Abubakr Muhammad:
Robotic Crop Phenotyping Testbed for Sustainable Agriculture


Dr. Abubakr Muhammad is an associate professor & chair of electrical engineering and the founding director of the Centre for Water Informatics & Technology (WIT) at Lahore University of Management Sciences (LUMS), Pakistan. He received his Ph.D. in Electrical Engineering from Georgia Institute of Technology, USA. Since joining LUMS in 2008, his interests are at the intersection of environment, technology, and society, covering research topics related to hydro-informatics, agricultural robotics, and human-water interactions. He serves on various advisory panels to government agencies and industry in Pakistan on water, climate, and agricultural policy, especially on the use of emerging digital technologies for these sectors.

Muhammad Owais Tahir is an Electronics and Communication Engineer with specialization in robotics, currently working as Research Associate at NCRA – Agriculture Robotics Lab, Centre for Water Informatics & Technology (WIT), LUMS. He received his Masters degree from Shanghai Jiao Tong University. His interests includes Autonomous Robotic Systems and Navigation/Mapping in unknown environments.

Presentation Abstract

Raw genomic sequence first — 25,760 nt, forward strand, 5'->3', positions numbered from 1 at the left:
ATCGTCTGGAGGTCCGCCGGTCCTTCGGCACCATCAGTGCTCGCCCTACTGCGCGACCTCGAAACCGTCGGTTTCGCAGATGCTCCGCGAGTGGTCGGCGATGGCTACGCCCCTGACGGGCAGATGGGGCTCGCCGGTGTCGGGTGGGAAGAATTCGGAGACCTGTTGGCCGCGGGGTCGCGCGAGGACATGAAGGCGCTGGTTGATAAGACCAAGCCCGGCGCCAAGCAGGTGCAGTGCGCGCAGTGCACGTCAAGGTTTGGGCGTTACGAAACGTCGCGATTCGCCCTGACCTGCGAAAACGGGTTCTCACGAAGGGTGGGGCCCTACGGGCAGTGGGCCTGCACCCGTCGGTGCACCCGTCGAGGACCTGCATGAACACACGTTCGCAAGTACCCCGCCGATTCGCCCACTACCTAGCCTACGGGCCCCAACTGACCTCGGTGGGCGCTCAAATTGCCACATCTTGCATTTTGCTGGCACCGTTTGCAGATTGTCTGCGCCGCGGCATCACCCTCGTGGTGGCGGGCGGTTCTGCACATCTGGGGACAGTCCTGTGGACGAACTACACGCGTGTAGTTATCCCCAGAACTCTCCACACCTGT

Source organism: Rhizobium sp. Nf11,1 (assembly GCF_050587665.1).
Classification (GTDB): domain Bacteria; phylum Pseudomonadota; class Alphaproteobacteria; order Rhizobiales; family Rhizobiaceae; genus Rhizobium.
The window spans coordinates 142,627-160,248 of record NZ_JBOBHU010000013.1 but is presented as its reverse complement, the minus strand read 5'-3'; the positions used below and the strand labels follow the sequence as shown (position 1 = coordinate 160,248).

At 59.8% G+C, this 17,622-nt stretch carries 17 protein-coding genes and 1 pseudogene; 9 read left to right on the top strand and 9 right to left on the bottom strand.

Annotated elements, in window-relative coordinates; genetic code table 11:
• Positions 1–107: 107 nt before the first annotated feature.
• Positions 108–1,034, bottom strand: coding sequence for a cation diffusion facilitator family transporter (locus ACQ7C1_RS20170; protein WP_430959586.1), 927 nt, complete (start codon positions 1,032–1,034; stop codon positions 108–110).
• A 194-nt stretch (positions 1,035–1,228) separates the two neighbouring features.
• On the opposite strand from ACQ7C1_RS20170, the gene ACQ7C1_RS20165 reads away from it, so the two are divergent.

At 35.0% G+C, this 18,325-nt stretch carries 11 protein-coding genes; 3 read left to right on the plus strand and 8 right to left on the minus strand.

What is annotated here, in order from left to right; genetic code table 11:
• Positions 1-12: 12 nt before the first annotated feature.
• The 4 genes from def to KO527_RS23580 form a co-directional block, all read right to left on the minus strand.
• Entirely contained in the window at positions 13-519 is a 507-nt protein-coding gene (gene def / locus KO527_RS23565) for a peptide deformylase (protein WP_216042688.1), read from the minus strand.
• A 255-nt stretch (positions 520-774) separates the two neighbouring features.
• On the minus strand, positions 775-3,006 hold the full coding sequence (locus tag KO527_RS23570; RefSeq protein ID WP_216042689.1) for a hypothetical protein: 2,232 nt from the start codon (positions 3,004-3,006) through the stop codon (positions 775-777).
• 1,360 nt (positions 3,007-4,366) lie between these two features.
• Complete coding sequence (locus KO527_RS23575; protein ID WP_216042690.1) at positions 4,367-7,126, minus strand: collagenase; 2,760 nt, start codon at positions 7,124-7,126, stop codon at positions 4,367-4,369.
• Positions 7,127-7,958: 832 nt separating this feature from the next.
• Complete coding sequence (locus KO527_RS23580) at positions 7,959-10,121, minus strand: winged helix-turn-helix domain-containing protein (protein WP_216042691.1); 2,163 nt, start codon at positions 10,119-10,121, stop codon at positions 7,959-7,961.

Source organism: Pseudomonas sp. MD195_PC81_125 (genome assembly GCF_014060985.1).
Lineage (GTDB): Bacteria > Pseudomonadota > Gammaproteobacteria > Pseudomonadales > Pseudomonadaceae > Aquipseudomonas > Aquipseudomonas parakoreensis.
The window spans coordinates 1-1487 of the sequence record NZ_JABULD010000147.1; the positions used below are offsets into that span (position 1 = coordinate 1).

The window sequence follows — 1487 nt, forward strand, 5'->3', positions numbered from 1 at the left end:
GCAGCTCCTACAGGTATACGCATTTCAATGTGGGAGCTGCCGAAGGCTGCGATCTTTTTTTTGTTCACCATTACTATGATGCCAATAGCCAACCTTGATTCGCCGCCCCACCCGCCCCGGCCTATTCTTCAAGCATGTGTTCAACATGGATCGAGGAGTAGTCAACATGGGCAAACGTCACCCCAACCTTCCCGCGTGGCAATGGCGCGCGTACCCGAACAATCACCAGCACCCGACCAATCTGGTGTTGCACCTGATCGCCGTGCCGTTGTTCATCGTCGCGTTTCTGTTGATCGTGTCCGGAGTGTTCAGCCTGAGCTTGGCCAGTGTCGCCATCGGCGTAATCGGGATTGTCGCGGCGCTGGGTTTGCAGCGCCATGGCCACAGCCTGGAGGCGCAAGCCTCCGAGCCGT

The practices promoted by industrial agriculture emphasize heavy use of chemicals, mechanization, the use of GM crops, and most recently the use of digital tools. These capital-intensive practices have put small farm holders around the world in jeopardy about their livelihoods and businesses. Moreover, input-heavy agricultural practices are unsustainable for soil, atmosphere, and water. Therefore, there is a dire need to promote sustainable agricultural practices for smallholder farm prosperity. Thousands of farmers across the globe have begun adopting sustainable intensification (SI) practices such as mulching, raised beds, intercropping, no-tilling, and irrigation optimization have led to the use of minimal inputs, maximum outputs, and protection of the environmental resources. To study such innovations to scale up SI, we have set up a testbed to study sustainable agricultural practices using digital phenotyping tools driven by laser scanners and cameras. We have integrated an indigenously developed robotic platform with digital sensors to provide information about phenotypes, crop yield, irrigation usage, disease, nutrient deficiency, and other aspects useful for researchers and farmers to evaluate one agricultural practice against the other. The main purpose of the platform is to gather data and aid in the development of low-cost field-deployable sensors and systems at the farmer level with an eye towards advancing sustainable practices.